Clinical Trials

A branch of medical research that investigates the safety and effectiveness of medications and treatments on human patients. While laboratory research tends to be more exploratory, clinical research focuses on evaluating and testing of new products.

Faculty sponsor

These can mean different people in different contexts. A faculty sponsor is usually the academic sponsor for your research if you are doing it for credit--this may be a different person from your PI if your PI is not a Homewood tenured professor (if he works at the medical school, for example).


The acronym for the Institutional Review Board, an ethical committee that regulates and evaluates on research proposals that have ethical implications. Any research that is done on human or animal subjects must go through an IRB review.

Letters of Recommendation

Letters from professors or faculty members that provide their perspective on your work, your character and your person that are provided to an external third party, which is usually graduate school, medical school or an employer.


The Principal Investigator. This is the head of your lab, usually a tenured faculty professor. He is the one you should email when discussing working in the lab.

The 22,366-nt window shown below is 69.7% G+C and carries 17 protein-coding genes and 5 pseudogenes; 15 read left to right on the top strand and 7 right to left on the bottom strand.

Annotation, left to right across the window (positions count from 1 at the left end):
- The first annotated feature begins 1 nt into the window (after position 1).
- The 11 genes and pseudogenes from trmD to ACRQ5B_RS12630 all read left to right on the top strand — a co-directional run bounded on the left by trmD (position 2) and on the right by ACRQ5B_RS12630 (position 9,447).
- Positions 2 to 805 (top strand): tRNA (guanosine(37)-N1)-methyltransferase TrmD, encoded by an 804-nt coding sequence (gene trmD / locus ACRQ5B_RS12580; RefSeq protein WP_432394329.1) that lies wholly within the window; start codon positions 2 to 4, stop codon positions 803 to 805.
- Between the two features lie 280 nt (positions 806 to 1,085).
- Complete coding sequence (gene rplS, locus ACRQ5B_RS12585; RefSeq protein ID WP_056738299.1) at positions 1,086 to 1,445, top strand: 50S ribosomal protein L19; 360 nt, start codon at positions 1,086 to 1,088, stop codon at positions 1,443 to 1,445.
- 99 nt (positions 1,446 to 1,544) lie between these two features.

Short for Post-doctoral fellows. These individuals have already graduated from a PhD program and are continuing to develop their research expertise but are not at the level of a principal investigator yet.


In scientific research, a publication is a research article, usually a collaborative effort from several members of a lab, that is published in a scholarly journal. A publication usually comes about a completion of a project, and is usually the goal of the researcher.

Research for Credit

A student can demonstrate a serious commitment to a lab by doing research for credit. The student is expected to come in regularly and to have some form of end product by the end of the semester, usually in the form of a research report. Research for credit, by definition, is NOT paid.


A resume is a short summary of a person's qualifications and experiences, usually written in a list format. It includes education, awards, work history, and other relevant information. A CV, or curriculum vitae, is similar, but generally more comprehensive and focused on a person's educational background. It may focus more on research, publications, and will display a greater breadth of the person's academic achievement.

Wet Lab/Dry Lab

Informal terms used to describe two different kinds of scientific labs. A wet lab involves working directly with tissue and cell culture, while a dry lab tends to be heavier on computation.